(i) It sheds light on the relation between the hadronic phenomena and the underlying fundamental interaction among quarks, which are the basic building blocks of hadrons.
(ii) The understanding of many astrophysical phenomena depends on our knowledge of relevant nuclear reactions.
(iii) The experimental studies of the fundamental processes (e.g., neutrino oscillation experiments) require input from hadron and nuclear physics for their accurate interpretations.
Currently, a main thrust of our research is directed to the application of an effective field theory (known as chiral perturbation theory) to nuclear systems with the view to give accurate predictions of observables (cross sections) for various hadronic, electromagnetic and weak-interaction processes, in particular for those which are relevant to astrophysics and/or neutrino oscillation experiments. Guided by the chiral symmetry requirements of strong interaction, we are investigating when and how effective meson degrees of freedom of the nucleus (for example, exchange currents) can influence the observables.
During a supernova explosion nuclear matter is compressed to high densities (tightly packed protons and neutrons). Since nucleons consist of confined quarks, a question of importance at high nuclear densities is how and under what conditions quark degrees of freedom affect nuclear observables. A further question we investigate is how neutrinos contribute to the supernova explosion.
Antimatter interactions with matter is a violent process. The annihilation of matter and antimatter converts mass to energy and is closely connected to the quark and antiquark structure of the nucleon and antinucleon. Once laboratories in Germany (GSI) and Japan (JPARC) have intense anti-proton beams, we will consider a renewed investigation of the annihilation process making use of phenomenological quark models.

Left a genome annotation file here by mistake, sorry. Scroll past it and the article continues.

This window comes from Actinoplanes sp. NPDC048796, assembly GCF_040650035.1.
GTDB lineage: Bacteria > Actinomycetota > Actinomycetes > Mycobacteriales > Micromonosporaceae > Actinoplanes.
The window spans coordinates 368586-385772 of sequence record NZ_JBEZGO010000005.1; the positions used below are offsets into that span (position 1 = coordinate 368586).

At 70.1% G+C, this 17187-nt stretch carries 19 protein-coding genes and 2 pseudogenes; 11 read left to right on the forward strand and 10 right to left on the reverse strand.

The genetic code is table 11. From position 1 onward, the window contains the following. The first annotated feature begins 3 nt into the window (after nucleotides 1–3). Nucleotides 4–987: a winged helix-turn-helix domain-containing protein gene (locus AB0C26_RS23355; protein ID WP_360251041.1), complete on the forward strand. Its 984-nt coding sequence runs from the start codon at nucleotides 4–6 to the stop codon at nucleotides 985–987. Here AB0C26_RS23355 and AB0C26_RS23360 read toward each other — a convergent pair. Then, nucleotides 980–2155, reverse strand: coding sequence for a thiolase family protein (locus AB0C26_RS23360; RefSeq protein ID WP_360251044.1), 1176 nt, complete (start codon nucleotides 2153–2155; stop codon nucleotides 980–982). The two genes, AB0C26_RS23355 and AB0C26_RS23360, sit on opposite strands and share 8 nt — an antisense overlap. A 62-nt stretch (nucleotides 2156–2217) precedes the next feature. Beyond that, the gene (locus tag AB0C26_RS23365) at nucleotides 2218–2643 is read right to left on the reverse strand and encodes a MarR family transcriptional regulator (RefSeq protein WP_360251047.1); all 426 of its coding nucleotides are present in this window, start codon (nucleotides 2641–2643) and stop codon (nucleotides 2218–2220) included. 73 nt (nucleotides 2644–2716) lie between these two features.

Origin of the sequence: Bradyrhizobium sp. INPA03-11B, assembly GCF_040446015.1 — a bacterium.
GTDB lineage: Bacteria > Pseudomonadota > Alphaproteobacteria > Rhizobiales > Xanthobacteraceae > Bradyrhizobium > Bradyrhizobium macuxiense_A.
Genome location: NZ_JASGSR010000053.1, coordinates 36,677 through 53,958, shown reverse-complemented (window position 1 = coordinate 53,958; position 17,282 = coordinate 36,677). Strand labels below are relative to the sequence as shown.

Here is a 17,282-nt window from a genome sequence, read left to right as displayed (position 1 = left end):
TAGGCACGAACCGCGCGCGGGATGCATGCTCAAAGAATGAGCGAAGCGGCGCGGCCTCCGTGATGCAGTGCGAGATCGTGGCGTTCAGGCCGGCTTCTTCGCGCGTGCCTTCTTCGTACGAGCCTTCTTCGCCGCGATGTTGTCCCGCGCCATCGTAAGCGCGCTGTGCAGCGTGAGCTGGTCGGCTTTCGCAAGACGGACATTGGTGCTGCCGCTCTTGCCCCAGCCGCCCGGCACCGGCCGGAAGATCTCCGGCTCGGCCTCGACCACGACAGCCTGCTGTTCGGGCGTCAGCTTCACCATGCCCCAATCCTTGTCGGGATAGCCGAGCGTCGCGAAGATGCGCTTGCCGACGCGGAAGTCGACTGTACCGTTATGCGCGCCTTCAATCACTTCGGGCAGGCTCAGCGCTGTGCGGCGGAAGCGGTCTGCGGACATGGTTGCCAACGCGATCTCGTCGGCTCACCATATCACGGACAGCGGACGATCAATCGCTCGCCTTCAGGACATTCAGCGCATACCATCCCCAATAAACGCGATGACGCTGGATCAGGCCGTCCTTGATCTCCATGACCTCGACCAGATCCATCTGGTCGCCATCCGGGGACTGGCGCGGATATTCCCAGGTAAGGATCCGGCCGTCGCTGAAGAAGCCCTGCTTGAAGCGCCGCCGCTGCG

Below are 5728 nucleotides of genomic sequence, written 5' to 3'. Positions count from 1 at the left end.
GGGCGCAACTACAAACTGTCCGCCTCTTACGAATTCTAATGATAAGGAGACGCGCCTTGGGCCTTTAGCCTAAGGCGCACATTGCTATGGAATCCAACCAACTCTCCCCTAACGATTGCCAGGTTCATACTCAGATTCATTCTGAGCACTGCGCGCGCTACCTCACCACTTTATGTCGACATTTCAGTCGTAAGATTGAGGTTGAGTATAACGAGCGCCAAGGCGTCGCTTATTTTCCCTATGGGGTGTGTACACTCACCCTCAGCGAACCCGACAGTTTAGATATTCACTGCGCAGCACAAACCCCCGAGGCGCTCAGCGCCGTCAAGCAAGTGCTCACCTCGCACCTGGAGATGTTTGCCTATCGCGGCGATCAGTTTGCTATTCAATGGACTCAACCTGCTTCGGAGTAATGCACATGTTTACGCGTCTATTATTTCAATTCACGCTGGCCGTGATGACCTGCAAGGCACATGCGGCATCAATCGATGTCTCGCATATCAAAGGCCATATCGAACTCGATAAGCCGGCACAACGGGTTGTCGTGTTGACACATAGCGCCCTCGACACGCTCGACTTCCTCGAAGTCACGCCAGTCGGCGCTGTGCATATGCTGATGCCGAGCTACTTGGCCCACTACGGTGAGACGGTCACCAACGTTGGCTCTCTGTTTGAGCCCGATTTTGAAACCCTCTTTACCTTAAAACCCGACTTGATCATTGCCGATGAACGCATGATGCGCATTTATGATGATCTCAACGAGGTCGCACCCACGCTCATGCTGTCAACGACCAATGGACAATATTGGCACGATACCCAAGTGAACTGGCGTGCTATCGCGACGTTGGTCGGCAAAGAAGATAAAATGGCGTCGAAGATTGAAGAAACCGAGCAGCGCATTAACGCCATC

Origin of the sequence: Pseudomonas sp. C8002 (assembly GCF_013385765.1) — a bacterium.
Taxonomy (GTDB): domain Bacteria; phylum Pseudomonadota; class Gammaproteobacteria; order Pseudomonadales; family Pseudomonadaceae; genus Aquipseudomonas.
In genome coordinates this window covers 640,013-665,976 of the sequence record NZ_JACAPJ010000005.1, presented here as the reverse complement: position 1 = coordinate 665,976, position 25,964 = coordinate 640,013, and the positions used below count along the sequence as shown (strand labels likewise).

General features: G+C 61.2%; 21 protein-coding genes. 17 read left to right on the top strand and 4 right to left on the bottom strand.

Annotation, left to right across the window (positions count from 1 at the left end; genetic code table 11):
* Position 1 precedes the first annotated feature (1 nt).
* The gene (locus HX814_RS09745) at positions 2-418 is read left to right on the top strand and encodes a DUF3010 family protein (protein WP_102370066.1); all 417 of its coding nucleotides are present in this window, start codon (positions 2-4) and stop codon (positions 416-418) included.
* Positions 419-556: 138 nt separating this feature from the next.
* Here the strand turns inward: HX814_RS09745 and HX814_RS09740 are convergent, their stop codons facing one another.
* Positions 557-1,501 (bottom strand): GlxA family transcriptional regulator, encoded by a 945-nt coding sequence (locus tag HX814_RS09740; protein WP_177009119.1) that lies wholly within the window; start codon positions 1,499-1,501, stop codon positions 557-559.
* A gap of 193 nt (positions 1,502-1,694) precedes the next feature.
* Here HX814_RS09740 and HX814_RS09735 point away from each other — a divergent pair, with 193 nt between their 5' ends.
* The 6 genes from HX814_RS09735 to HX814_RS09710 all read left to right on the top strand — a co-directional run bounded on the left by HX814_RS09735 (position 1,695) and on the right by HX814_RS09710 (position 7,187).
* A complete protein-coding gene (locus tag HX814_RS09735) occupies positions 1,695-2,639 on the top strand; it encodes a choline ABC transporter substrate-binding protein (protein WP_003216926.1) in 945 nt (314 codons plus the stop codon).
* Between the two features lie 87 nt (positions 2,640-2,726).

For further information see Nuclear Theory or Experimental Nuclear Physics. or Publications
"PHYS 501, Quantum Physics I."
"PHYS 502, Quantum Physics II."
PHYSICS 212 (Last time: Fall 2013) Syllabus
"Introduction to Modern Physics, PHYS 307."(Last: Spring 2013)
"PHYSICS 503 Mechanics."(Last: Fall 2010)
"Physics 703 and 704, Electromagnetic Theory I and II."(Last: AY 2003-2004)
Research Associate 1973-75, Swiss
Institute Nuclear Physics (PSI), Villigen, Switzerland;
Senior Fellow 1975-77, CERN, Geneva, Switzerland;
Assistant Professor: 1977-81, NORDITA, Copenhagen, Denmark;
Associate Professor: 1981-84, Univ. South Carolina;
Professor: 1984-present, Univ. South Carolina.
Sabbatical leave: (Acad.Year
1988/1989) at M.I.T., Cambridge, MA; USA
Visiting Professor: (April-August 1994) at NORDITA, Copenhagen, Denmark.
(July -Sept. 2004) at HISKP, Univ. Bonn, Germany.
(Aug - Dec. 2012) at CSSM, Univ. Adelaide, Australia.
"Effective field theory calculations of NN --> NN π"
V. Baru, C. Hanhart and F. Myhrer, Int. J. Mod. Phys. E 23, 1430004 (2014).
"Understanding the proton's spin structure"
F. Myhrer and A.W. Thomas, J. Phys. G 37, 023101 (2010).
"Low Energy Antiproton Physics,"
C. Amsler and F. Myhrer, Annual Review of Nuclear Particle Science 41, 219 (1991).
"The Nucleon-Nucleon Force and the Quark Degrees of Freedom,"
F. Myhrer and J. Wroldsen, Review of Modern Physics, 60, 629 (1988).
"The Chiral Quark Bag; Properties and Spectroscopy of Baryons and the Nuclear Force",
F. Myhrer, in Quarks and Nuclei, Int. Review Nucl. Phys. Vol.1,
ed. W. Weise (World Scientific Publ. Co., Singapore) pp.325-407 (1984).
Some "Recent" Publications:
I can be reached via email at firstname.lastname@example.org. Return to:Physics & Astronomy Homepage.
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